Waldlaw Blog

Saturday, October 14, 2006

The Search for Common Ground with Pete Wilson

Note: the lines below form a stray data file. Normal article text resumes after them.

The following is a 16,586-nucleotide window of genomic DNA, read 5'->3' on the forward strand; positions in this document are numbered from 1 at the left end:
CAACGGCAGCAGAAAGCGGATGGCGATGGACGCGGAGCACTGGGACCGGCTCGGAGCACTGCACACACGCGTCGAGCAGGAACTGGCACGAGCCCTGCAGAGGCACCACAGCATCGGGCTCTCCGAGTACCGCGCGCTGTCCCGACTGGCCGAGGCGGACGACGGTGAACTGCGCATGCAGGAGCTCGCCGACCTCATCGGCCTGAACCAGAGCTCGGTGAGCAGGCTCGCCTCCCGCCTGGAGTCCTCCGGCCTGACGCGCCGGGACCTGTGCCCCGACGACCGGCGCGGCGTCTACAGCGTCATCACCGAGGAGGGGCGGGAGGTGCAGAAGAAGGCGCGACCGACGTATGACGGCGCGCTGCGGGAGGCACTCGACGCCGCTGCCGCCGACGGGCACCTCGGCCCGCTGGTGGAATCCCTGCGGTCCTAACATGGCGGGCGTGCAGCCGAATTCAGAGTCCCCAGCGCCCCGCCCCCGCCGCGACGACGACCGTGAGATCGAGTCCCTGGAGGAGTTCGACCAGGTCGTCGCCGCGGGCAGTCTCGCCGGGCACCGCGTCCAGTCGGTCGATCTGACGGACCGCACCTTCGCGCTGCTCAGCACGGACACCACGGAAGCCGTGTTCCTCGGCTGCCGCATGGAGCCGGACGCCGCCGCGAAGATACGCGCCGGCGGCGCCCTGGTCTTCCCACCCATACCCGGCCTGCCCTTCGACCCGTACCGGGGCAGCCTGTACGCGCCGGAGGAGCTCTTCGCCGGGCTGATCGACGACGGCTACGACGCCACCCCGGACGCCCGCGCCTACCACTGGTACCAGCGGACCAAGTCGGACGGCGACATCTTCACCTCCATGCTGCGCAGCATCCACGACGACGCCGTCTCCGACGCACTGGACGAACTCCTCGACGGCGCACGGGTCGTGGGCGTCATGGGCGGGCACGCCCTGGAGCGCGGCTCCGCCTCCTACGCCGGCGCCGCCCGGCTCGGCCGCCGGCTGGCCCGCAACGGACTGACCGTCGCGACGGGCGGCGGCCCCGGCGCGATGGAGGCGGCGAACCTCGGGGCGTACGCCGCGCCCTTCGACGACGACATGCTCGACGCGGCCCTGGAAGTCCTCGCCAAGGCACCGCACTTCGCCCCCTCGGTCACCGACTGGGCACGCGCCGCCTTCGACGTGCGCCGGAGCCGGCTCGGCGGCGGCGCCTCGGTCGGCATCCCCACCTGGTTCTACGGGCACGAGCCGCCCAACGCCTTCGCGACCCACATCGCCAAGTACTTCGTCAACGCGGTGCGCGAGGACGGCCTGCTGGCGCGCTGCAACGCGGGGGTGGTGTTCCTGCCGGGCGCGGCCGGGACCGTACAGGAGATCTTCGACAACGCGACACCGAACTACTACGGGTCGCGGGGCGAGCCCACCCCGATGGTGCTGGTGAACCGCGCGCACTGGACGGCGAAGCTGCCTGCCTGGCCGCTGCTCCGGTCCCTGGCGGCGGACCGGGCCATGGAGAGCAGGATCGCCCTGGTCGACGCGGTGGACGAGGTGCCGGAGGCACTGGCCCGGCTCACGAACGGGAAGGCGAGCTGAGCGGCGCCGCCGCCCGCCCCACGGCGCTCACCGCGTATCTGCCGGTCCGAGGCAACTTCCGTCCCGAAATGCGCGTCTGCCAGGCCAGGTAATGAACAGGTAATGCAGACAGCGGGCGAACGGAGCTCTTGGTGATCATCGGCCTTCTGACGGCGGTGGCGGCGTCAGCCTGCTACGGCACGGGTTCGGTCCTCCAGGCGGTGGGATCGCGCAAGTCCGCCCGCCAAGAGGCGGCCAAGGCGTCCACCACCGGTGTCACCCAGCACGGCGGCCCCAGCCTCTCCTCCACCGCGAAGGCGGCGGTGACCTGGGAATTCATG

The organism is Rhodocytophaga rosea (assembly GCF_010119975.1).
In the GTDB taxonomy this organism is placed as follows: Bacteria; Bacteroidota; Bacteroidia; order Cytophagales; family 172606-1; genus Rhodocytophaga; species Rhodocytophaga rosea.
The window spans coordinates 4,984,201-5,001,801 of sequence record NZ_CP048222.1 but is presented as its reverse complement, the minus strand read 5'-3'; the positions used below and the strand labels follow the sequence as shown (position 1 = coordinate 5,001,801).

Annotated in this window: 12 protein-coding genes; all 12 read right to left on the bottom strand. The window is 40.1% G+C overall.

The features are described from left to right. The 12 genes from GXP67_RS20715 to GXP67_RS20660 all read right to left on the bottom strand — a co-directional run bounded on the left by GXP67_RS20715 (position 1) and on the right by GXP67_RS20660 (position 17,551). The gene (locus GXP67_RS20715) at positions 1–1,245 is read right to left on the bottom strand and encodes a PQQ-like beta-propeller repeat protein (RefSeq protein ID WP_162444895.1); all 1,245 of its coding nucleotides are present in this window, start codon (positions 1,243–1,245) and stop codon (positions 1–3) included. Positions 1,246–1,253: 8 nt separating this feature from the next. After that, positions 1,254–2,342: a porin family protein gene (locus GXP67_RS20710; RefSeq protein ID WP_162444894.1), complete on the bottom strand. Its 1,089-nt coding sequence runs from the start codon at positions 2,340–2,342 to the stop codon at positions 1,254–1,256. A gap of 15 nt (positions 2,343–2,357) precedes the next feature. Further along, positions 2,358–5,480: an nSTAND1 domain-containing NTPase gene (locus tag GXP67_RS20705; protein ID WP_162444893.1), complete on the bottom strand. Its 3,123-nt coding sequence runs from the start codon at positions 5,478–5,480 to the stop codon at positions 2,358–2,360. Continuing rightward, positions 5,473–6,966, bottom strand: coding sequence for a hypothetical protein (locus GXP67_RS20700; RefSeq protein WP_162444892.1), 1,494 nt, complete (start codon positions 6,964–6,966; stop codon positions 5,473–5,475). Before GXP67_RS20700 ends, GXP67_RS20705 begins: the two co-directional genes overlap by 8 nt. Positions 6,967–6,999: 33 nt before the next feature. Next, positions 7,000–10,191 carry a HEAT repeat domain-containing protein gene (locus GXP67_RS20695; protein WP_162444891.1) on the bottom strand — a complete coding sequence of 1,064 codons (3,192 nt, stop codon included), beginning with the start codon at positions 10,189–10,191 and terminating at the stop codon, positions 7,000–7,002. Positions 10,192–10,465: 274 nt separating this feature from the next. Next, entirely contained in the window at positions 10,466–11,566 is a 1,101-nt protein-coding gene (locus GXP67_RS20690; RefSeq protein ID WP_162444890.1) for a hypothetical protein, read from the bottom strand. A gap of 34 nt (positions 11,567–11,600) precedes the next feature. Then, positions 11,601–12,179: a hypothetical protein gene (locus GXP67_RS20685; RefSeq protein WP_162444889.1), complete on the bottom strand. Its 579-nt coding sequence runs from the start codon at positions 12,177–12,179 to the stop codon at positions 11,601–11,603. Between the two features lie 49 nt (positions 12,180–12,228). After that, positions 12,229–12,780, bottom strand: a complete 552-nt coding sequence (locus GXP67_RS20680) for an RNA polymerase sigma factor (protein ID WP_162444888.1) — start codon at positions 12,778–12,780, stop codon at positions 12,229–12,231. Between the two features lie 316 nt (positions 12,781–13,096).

Local television news anchorman and talk show host Pete Wilson is getting blasted -- and was briefly threatened with being fired -- for his blunt and unkind comments about Bevan Dufty and Rebecca Goldfader and their baby daughter. For those of you who don't live in San Francisco, Bevan is on the San Francisco Board of Supervisors, and Rebecca is a dear friend of his. Both Bevan and Rebecca are gay. They decided to have a baby together, and that baby was born last week. Bevan and Rebecca have been very public about their decision to have a baby, and their plans to move in together and raise their child together. (In fact, I wrote a blog about them on April 8, shortly after the news of their pregnancy went out on the wires, congratulating them and welcoming them to the San Francisco "non-traditional" family community.) Anyway, Pete Wilson made a bunch of comments about Bevan and Rebecca and their daughter on his radio show on Thursday, including the statement that: "I do not now nor have I ever accepted the idea that a baby is a toy, that it is a social science project or a possession. A baby is a human being, a delicate thing, our past, present and future. It is not a science experiment. It is not an opportunity to see how far you can carry your views on parenting, alternative life-styles, or diversity in family structures." First of all, let me say that I don't think it is appropriate to make mean and rude comments about any individual couple's choice to have a baby. This is not an area where public dialogue is warranted. As one woman asked to comment on the whole Wilson/Dufty story said: "If I thought it was anybody's business beyond the people's involved, I might have formed an opinion." That said, would any of us disagree with Pete Wilson about his sentiments that babies aren't toys or science projects?? Do Bevan and Rebecca disagree with Pete Wilson about these sentiments?? Pete Wilson is absolutely right -- babies are precious, and they are our future, and their care and upbringing needs to be taken very seriously. There, see, we have common ground.... The place where we come apart is this: According to the San Francisco Chronicle, Wilson "said he supports same-sex marriage and adoption for same-sex couples and single parents. His problem with the decision by Dufty, who is gay, to have a baby with a friend who is a lesbian is that the couple have no romantic attachment." So here's my question: should children only be raised by parents who are having sex with each other?? I mean, Bevan and Rebecca have known each other for a long time, love each other, and have made the commitment to live together and raise a child together in a stable home. But apparently that isn't enough, because their attachment to each other isn't "romantic." As if romance between the parents were the one thing most likely to lead to a stable, well-adjusted childhood. Well, let me tell you that when it comes to raising children, romance may not be all that it's cracked up to be. Children born into romances often find themselves in trouble when the romance wanes, as so many romances do. Wilson said: "Look around you, folks. You think the high divorce rate in this country has been, generally speaking, good for kids? So, why not start out divorced? See if that'll work." Bevan and Rebecca -- and the many other lesbians and gay men who have embarked on the adventure of co-parenting together -- aren't "starting out divorced." They are starting out with a clear-eyed, lifelong commitment to raising a child together in a stable, loving way. A commitment that isn't based upon their romantic feelings for each other, and therefore is less likely to falter if their "love affair" should hit some bumps in the road. Their children are at least as likely to experience stability and consistency as the children of couples who are romantically involved -- the only clear difference is that these children's parents won't be having sex with each other. Is that really the factor that is most likely to predict good parenting??? Oops, I guess that wasn't common ground.... But I have to say that I strongly agree with Pete Wilson on one more point. When interviewed about his talk show comments, he said: "I still believe the argument is a perfectly appropriate argument. I think the argument needs to take place about the number of directions we have gone with parenting and children." I couldn't agree with him more. For years now, I have been telling everyone who will listen that we need to be having a national conversation about what we mean by the terms "parent" and "family," given how much our family structures are changing. I, for one, am glad that Pete Wilson isn't being fired for diving into this conversation, even if he was rather rude in the way he went about it. We do need to be talking about these issues, and being honest about how we really feel, and sharing our views and experiences, and trying to ... well, find common ground. If Pete Wilson believes that children should only be raised in the context of a romantically-based relationship, I'm sure he isn't the only one, and his voice needs to be a part of the conversation. So, rather than trying to shut him up, I'd rather talk to him. I'd rather take the time to figure out where we agree and where we disagree. This discussion is too important to put off any longer. And we all need to bring our honest views to the table. Pete Wilson included. There, you see, we do have common ground. Now let the discussion begin!


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